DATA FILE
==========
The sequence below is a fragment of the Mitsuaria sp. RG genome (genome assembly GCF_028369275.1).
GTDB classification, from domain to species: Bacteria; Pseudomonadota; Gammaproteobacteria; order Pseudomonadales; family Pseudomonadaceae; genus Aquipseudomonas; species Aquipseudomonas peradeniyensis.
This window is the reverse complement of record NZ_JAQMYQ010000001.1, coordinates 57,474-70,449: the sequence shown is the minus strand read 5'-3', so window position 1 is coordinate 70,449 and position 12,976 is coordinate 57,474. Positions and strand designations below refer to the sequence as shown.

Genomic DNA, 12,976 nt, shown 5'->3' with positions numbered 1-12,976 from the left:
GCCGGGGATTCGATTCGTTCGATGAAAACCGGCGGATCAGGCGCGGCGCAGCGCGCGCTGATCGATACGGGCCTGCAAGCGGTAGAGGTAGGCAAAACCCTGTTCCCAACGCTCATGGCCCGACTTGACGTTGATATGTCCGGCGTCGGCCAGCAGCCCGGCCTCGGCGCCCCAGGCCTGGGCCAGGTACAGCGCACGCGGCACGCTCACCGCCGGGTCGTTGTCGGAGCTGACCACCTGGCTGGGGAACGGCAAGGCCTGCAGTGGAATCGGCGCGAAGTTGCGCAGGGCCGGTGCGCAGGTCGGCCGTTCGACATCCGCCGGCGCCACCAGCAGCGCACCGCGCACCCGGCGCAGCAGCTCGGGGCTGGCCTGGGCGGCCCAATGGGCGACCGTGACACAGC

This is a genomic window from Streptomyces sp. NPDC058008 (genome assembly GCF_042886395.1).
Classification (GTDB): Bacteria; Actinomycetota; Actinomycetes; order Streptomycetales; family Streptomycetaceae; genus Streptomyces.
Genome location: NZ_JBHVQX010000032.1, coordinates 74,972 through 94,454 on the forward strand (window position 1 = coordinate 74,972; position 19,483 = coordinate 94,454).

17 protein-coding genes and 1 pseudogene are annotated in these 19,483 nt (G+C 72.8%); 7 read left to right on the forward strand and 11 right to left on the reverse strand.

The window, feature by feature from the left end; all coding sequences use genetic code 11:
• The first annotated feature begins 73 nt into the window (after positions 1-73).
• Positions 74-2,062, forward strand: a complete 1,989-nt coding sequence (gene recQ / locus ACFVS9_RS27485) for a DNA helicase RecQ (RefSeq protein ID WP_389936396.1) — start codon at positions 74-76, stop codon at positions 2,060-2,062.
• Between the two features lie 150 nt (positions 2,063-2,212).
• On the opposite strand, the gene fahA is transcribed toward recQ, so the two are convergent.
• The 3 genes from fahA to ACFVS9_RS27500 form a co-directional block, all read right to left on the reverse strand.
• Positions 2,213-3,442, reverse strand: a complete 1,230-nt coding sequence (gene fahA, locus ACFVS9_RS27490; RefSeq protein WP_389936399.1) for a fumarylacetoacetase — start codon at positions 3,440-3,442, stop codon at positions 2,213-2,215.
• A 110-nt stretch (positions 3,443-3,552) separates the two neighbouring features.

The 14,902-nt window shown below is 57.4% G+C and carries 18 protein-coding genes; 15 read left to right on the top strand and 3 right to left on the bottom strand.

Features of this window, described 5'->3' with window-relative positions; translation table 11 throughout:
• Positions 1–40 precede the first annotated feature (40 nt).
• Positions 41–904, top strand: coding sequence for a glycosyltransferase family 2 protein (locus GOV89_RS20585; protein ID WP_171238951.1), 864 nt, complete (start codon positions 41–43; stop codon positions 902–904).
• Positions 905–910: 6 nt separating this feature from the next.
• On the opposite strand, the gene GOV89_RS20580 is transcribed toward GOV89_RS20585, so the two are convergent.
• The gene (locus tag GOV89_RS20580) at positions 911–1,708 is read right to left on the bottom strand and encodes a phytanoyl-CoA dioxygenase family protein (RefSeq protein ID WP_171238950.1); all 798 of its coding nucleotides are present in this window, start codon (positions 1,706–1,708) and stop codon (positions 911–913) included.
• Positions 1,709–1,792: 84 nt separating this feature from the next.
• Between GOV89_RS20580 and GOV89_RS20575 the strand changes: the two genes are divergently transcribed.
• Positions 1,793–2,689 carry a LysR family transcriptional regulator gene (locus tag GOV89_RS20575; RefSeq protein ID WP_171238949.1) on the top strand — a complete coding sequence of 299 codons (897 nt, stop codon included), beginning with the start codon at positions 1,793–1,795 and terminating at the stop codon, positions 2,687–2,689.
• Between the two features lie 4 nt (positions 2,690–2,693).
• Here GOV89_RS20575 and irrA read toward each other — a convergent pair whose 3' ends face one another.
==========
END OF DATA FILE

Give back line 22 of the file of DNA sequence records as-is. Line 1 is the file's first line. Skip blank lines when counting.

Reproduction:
• Positions 905–910: 6 nt separating this feature from the next.